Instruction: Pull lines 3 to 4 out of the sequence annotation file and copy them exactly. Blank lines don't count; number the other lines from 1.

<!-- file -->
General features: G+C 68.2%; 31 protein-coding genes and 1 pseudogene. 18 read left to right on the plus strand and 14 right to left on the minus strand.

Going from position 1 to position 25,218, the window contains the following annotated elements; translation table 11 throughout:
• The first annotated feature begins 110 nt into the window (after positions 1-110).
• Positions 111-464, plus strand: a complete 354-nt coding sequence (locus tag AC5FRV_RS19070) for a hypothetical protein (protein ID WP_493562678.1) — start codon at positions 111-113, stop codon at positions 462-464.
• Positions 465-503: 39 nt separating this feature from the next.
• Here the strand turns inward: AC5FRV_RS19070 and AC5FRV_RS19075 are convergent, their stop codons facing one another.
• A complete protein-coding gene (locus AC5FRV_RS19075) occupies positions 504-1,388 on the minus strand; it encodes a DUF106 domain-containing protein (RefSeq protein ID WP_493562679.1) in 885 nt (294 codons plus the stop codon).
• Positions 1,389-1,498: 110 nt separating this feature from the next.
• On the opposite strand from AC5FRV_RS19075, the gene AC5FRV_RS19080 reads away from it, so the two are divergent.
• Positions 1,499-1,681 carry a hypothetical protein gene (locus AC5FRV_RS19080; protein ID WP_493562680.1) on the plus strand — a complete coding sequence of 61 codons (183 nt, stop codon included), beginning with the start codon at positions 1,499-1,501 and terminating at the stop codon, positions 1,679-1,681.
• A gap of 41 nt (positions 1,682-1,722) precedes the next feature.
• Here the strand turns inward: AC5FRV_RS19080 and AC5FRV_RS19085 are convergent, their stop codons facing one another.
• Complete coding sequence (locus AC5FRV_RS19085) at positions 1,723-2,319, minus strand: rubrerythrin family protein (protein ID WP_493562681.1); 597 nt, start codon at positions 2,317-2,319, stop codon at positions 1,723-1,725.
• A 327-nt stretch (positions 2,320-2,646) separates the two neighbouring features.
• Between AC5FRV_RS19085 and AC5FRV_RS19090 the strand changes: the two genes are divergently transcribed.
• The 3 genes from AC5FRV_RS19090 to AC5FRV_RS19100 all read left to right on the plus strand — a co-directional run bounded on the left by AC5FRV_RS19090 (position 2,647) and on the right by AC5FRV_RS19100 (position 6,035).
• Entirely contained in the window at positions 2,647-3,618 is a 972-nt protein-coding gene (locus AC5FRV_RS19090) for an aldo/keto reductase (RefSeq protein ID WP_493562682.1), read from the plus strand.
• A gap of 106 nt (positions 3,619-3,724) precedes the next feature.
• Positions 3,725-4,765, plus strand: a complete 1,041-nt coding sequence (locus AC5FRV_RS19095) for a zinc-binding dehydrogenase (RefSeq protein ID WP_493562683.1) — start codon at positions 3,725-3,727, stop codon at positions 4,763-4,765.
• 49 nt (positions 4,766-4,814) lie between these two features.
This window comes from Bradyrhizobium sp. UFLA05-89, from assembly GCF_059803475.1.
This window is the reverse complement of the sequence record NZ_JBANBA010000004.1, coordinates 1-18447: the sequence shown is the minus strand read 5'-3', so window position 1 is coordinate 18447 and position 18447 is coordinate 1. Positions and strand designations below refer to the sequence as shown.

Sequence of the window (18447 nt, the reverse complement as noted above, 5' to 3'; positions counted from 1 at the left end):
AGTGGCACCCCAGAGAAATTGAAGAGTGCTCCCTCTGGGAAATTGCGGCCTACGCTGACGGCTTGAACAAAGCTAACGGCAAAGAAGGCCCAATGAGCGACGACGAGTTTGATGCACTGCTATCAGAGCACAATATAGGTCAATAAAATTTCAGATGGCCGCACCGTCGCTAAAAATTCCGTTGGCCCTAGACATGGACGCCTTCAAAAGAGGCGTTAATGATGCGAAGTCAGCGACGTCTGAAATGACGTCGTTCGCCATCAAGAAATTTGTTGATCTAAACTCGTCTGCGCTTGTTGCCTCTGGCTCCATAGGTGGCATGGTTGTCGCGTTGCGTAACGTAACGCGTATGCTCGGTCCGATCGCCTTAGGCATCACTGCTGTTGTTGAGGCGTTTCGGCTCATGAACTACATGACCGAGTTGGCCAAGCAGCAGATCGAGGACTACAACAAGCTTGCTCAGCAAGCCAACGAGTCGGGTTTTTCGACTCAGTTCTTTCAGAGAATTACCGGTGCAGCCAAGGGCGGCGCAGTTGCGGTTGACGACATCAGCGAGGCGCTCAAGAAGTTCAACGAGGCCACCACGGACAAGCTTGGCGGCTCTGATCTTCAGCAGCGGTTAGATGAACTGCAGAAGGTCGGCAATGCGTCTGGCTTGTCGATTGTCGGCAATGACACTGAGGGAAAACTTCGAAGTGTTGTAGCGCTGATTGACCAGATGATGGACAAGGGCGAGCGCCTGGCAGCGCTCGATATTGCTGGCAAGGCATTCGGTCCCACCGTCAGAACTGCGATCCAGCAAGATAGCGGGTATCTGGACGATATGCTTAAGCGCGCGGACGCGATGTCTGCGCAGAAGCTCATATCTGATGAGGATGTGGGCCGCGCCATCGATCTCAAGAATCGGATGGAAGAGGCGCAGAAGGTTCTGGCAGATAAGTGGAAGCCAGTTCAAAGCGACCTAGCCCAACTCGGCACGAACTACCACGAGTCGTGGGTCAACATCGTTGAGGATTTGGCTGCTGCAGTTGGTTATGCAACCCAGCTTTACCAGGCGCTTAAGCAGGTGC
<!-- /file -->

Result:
• The first annotated feature begins 110 nt into the window (after positions 1-110).
• Positions 111-464, plus strand: a complete 354-nt coding sequence (locus tag AC5FRV_RS19070) for a hypothetical protein (protein ID WP_493562678.1) — start codon at positions 111-113, stop codon at positions 462-464.